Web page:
Making it through financial ups and downs can be difficult for some couples. Money and arguing often go hand in hand during the marriage, whether couples are fighting over what costs to cut during a tough financial time or how to spend a year-end bonus.
Married couples that have different views on spending habits or are in relationships where one spouse makes the money and has complete control over the finances are often subject to divorce-causing marital strain.
Financial decisions require open and honest communication between partners. In a true partnership, both partners will agree on how money is spent. They might have to negotiate some expenses but eventually will find a working agreement on what finances take priority, where to spend money and how much to spend.
Knowing you can communicate with your partner through every financial situation is important for a successful marriage.
Finances aren’t hard to figure out if a couple can properly communicate. But disagreeing on how to handle finances isn’t the only factor when it comes to financial issues and divorce.
Couples facing financial difficulties are often under a great amount of stress, which often develops into them arguing or not communicating at all. According to the study from the National Marriage Project, fighting about money just once per week increases divorce risk by 30 percent.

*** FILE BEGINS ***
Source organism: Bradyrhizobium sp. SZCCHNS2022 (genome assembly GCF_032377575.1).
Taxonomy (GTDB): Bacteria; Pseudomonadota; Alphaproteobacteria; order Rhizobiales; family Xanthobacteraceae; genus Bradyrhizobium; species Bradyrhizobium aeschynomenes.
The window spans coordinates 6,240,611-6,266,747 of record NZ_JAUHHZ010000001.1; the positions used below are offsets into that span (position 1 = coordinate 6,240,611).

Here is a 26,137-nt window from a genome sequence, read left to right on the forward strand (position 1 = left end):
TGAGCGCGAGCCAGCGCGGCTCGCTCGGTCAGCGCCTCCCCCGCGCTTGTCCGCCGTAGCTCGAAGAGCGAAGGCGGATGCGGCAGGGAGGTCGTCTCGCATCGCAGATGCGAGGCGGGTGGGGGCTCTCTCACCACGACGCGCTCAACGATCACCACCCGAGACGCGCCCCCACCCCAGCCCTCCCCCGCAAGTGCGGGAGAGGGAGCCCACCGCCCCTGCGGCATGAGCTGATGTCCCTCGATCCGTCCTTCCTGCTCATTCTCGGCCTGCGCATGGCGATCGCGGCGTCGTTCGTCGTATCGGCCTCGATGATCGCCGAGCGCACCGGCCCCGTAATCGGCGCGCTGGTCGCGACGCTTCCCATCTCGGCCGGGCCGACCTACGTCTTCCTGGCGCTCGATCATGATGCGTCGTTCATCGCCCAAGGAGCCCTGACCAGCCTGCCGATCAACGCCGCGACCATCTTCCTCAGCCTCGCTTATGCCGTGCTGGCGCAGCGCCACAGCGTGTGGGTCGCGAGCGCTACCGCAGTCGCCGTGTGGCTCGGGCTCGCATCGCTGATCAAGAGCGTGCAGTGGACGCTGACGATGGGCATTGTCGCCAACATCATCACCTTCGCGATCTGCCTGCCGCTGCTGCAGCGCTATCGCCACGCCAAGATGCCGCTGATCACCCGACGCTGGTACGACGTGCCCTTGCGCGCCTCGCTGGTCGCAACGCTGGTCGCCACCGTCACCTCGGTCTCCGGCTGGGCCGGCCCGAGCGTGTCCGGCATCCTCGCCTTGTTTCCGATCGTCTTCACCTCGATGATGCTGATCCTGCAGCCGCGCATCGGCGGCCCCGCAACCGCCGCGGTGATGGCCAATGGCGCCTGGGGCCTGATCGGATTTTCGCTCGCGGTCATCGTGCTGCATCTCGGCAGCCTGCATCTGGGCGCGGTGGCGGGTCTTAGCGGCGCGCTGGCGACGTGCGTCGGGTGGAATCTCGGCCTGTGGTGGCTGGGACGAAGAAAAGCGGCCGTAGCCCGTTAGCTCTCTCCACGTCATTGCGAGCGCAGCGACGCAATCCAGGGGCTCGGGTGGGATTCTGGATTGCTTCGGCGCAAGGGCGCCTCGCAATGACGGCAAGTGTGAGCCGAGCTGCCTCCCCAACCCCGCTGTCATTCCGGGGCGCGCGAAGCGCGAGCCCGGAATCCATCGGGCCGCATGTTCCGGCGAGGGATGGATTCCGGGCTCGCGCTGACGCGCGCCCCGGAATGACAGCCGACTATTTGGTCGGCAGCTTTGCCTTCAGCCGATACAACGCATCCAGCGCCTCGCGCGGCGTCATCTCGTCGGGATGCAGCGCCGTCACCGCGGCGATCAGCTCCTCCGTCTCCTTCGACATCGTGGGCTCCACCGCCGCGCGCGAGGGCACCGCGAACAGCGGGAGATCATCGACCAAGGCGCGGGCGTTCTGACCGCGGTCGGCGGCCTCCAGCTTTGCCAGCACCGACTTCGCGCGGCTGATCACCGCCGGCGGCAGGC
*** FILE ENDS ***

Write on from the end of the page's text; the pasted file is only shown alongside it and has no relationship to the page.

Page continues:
When a couple accumulates or comes into the relationship with significant debt, their marriage is more likely to fail. Poverty, suggests Jeffrey Dew of the National Marriage Project, is also one of the foremost indicators of high divorce risk. The more assets a couple can bring into a marriage the less likely they are to divorce in the future.
Marrying your high school sweetheart may make a good plot for a romance novel, but waiting until your mid-to-late twenties to marry will improve your chances of staying together.
This is because when it comes to marriage, age does matter. According to studies conducted by the Pew Research Center, states, where couples marry at a young age, have a higher divorce rate than states where couples marry at an older age.